“Okay, let’s go over the ground rules. You can’t leave first until you chug a beer. Any man scoring has to chug a beer. You have to chug a beer at the top of all odd-numbered innings. Oh, and the fourth inning is the beer inning.” — Umpire talking over ground rules to Homer Simpson and Chief Wiggum before a softball game in Homer at the Bat
Playing against Jose Canseco in a recreational softball game, then regaling stories of said encounter to whoever would listen, has me reminiscing about some great Canseco moments …
Homer at the Bat originally aired on Feb. 20, 1992 (when daddy Bush was the president and the Minnesota Twins were defending World Series champions), and is arguably the greatest of all Simpsons episodes.
In that classic Simpsons episode, Canseco was recruited by Smithers to play for Springfield Nuclear Power Plant in the championship softball game, but along with his fellow ringers was felled by a series of unfortunate, yet quite hilarious, events.
Sure, everybody knows which — at the time — current major-league players made an appearance in Homer at the Bat, but who were the ballplayers who were originally slated by C. Montgomery Burns (after scouring the American, National and Negro Leagues) to play for the Springfield Nuclear Power Plant?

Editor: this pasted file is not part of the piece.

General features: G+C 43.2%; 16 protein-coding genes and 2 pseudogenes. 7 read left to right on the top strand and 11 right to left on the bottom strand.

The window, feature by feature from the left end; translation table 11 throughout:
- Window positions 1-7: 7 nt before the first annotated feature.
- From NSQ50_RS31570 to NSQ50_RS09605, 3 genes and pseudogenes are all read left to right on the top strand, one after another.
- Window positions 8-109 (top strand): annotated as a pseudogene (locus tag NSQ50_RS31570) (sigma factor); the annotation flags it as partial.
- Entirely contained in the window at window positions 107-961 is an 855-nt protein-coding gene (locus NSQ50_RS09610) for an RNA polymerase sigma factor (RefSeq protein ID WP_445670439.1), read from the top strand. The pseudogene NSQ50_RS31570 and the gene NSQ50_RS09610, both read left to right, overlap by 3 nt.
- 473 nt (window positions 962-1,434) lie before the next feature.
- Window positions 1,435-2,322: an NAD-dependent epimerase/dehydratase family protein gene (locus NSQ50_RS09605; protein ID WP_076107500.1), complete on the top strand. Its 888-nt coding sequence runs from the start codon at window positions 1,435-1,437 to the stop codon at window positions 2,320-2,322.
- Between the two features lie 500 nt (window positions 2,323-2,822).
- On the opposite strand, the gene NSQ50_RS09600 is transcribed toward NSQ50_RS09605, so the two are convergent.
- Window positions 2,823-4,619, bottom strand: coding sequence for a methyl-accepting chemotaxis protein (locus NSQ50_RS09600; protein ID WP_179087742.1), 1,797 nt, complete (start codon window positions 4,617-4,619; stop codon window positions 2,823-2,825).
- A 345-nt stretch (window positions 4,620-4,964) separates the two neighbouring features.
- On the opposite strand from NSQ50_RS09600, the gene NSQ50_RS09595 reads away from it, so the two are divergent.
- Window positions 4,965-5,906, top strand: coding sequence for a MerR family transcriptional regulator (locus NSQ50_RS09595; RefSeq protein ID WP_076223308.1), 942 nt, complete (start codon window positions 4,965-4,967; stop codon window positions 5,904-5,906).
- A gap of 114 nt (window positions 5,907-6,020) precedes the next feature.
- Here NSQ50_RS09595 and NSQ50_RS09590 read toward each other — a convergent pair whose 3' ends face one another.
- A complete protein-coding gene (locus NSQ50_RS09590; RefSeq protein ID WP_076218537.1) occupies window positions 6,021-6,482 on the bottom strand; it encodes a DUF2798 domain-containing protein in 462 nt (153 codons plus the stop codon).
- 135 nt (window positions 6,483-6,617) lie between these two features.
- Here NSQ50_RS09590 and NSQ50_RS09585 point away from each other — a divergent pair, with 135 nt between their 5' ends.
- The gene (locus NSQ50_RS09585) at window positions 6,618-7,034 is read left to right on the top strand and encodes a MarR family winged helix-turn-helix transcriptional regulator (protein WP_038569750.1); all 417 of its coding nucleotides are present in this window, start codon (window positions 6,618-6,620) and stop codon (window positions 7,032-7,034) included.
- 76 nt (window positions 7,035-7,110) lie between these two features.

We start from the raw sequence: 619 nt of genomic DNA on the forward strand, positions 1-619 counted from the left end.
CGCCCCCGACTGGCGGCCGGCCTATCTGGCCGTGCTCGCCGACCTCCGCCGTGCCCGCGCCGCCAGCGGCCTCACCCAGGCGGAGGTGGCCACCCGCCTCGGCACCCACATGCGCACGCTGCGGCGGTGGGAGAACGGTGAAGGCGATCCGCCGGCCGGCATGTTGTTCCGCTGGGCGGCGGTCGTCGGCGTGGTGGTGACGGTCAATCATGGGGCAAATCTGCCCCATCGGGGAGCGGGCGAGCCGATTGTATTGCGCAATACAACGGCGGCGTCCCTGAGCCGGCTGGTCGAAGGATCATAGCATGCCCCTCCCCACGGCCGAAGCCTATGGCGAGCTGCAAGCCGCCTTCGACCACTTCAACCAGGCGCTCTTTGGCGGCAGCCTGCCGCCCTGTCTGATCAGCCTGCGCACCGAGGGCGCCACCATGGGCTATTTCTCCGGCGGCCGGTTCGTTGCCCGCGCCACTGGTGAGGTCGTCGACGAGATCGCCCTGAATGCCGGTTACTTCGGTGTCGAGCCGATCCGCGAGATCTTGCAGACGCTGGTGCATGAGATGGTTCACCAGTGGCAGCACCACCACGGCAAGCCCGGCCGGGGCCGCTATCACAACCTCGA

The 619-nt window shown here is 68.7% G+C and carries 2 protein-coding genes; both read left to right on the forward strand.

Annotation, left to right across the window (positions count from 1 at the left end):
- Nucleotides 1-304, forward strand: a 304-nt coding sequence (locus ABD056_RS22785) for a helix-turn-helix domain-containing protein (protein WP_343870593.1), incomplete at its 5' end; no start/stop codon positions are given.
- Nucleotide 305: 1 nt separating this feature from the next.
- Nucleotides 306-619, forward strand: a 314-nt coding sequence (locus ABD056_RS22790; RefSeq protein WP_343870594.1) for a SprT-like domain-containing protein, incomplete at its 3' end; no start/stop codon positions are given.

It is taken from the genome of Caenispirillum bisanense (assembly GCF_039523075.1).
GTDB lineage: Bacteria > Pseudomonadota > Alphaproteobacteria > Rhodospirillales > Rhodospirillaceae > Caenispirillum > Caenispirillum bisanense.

Here is old man Burns’ dream team (complete with fun facts, tidbits and other happy anecdotes for your reading pleasure) …
Catcher — Gabby Street (career statistics): Once caught a baseball dropped from the top of the Washington Monument.
First base — Cap Anson (career statistics): Played in a record 27 consecutive seasons, all before the turn of the century (umm, and that would be the 19th Century).
Second base — Napoleon “Nap” Lajoie (career statistics): Mentioned in the poem Lineup for Yesterday by Ogden Nash …
Whom Clevelanders love,
With glue is his glove.
Good stuff! Let’s move on …
Shortstop — Honus Wagner (career statistics): “When I was a boy growing up in Kansas, a friend of mine and I went fishing and as we sat there on the warmth of a summer afternoon we talked about what we wanted to do when we grew up. I told him I wanted to be a major-league baseball player, a genuine professional like Honus Wagner. My friend said that he’d like to be president of the United States. Neither of us got our wish.” — Dwight D. Eisenhower
Third base — Pie Traynor (career statistics): With a professional baseball playing career that ended in 1937, Traynor was the most “modern” player on Burns’ dream team. Still, Traynor had passed away 20 years before Homer at the Bat originally aired.
Left field — Shoeless Joe (career statistics): Ray Liotta as “Shoeless” Joe Jackson in Field of Dreams and batting right handed makes me cringe every time I see it.
Center field — Harry Hooper (career statistics): Only player to be a part of four Red Sox World Series championships (1912, 1915, 1916, 1918).
Right field — Jim Creighton (sorry, no stats … only a wikipedia bio): Infamous player on Burns’ dream team that Smithers points out, “In fact, your right fielder has been dead for 130 years.” Creighton died suddenly at the age of 21 in 1962, seven years before the debut of the Cincinnati Red Stockings, baseball’s first openly all-professional team.